Good lord but the current pandemic-addled state of the world is anxiety inducing isn’t it?
As you survey a world where normal is no more, and is constantly abruptly and messily changing, it’s hard to imagine how you could possibly ever sit back, relax and watch life go by.
And yet, somehow and with great thanks to their innate, gifted artistry, that is precisely what happens with these five artists, all of whom possess a rare ability to think hard, deep and long and with rare insight and pour it all, hearts very much on sleeve, into melodies and words that make sense.
Even better, they force us to stop, to dial the frantic hamster wheel of our soul and lose ourselves in the unexpected bliss of just listening and being and feeling everything slow blissfully down.
So, if life and the world and the universe is all feeling a bit, or a lot, too much, then take a load off and listen to five artists who know you need to ruminate a whole lot more and stress walk a whole lot less and are here to help you do that as they work through the big issues that concern them.
“daytime” by Frances Forever
Born Frances Garrett, Frances Forever is an American singer-songwriter who first sprang to the world’s attention in 2020 when their song “Space Girl” became a viral hit on TikTok.
But like most music artists, their journey began far earlier, with piano lessons at age 6 and songwriting in their teens, all of which led to the chilled aural splendour of “daytime”, a song which We Are: The Guard called “a lush, soothing listen that hears Frances Forever trying their hand at a trip-hop sound similar to Massive Attack or Portishead. With lyrics about love and escape coming paired with richly sweeping horns, “daytime” is a jazzy-soft reverie for daydreamers everywhere.”
With tertiary study in music technology under their belt, Frances Forever is one of those gifted people who can pour their heart and soul into a sometimes cold digital vessel and make it feel warm, human and inviting.
With DORK noting that Frances Forever is “ready to take the leap from bedroom ukulele strumming student to bona fide alt-pop icon in the making”, the artist has a lot of exciting things on the horizon, including new project Paranoia Party which offers even more of the lush emotiveness that is infused through the laidback pop gem that is “daytime”.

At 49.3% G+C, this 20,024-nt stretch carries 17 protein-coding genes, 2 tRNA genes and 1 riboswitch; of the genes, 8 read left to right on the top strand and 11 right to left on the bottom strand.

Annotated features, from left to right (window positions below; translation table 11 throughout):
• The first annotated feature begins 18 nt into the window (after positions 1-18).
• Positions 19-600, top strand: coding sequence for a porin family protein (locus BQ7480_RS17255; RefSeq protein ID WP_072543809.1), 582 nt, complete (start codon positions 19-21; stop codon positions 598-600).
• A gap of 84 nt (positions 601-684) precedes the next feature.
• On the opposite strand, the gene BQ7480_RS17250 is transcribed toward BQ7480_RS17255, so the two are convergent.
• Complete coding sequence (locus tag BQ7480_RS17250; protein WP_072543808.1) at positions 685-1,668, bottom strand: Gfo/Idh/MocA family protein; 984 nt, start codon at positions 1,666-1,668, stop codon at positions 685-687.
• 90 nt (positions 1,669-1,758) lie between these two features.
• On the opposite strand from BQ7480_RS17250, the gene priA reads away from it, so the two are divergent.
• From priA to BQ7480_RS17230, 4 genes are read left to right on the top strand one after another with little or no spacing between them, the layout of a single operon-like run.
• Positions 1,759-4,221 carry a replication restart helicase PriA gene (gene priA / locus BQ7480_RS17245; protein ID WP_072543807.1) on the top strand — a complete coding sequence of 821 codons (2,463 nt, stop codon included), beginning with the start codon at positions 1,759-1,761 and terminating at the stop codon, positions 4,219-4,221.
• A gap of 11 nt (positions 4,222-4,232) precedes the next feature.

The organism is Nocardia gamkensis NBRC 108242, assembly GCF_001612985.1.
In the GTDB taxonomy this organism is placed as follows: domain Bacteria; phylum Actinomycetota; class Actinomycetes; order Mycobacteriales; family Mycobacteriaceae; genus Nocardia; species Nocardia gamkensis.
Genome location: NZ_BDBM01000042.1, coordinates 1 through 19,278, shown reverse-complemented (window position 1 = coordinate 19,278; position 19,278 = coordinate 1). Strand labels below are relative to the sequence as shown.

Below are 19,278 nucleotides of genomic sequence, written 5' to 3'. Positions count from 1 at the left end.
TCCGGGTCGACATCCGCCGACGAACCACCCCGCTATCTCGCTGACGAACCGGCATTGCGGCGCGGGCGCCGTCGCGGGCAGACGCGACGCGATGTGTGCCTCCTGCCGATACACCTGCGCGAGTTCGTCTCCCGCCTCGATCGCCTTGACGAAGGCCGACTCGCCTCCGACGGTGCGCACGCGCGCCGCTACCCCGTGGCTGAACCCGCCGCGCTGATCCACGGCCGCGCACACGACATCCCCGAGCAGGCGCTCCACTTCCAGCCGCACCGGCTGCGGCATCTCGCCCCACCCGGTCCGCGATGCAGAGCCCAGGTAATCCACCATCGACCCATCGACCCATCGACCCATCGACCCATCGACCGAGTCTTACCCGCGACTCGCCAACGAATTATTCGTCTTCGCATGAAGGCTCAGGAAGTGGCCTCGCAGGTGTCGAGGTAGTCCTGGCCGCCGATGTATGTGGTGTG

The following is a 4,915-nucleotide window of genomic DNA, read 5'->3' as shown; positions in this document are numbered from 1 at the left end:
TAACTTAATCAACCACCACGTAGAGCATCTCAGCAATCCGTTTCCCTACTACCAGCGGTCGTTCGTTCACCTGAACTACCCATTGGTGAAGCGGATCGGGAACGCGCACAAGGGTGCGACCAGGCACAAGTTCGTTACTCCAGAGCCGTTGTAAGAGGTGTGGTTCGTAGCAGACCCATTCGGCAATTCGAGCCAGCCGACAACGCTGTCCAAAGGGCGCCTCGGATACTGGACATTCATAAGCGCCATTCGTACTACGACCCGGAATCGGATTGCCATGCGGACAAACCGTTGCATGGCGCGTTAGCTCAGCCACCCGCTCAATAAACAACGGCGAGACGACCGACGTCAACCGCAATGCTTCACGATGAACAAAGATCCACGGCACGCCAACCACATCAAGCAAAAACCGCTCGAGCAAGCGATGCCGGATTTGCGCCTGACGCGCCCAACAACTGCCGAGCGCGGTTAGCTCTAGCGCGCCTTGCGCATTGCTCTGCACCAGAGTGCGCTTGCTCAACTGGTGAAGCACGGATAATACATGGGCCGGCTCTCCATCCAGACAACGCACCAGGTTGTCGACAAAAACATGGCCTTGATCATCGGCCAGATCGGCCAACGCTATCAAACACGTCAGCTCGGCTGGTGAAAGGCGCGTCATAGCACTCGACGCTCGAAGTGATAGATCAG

“Thief” by ella jane
Anyone who goes seeking out truly emotional thoughtful pop will long be used to artists who wear their hearts well and truly on their sleeves.
Pop as musical confessional is hardly a new idea but ella jane is one of those preternaturally imbued music artists who is able to not only open her heart and soul to the world but deliver, thanks to a richly emotionally resonant voice, her raw openness with a passionate truthfulness than can’t but strike deep into your soul.
Observing this, We Are: The Guard introduced a profile of the artist with this insightful paragraph:
“Ella Jane (stylized ella jane) is wise beyond her years. Her voice has the maturity of someone at least 10 years her senior while her sophisticated indie pop – which she describes as “substance pop” – glows with a self-assuredness that many singer/songwriter/producers never achieve, while still maintaining the popping, fizzing effervescence of youth.”
Clearly gifted with an ability to take a myriad of influences and make them very much her own, ella jane, who first rose to notice with the similarly honest “The City” and its placing on Spotify’s Chill Vibes playlist, is someone to listen to if you want gorgeous melodies combined with vibrantly honest lyrics that speak of the human condition in a way that is profoundly and lastingly affecting.
“Sundress” by Bathe
Hailing from the frenetic bright lights and big city vibe of New York City, Bathe have a way with a headily relaxed tune.
“Sundress” is one of those songs that wraps itself completely and totally around you, subsuming you in lazy summer chills and contemplative moments which EARMILK have deemed “a mood, a vibe and a jam all in one”.
One listen and you can see exactly what they mean, with the song all luscious sensibilities, langourous mleody and pithc-perfect kicking-back vocals that feels like they are wafting over while remaining full of passion and longing.
It’s art and an experience as much as pop, and Bathe are masters at generating a vivaciously chilled sense of time and place with EARMILK again saying this about the band.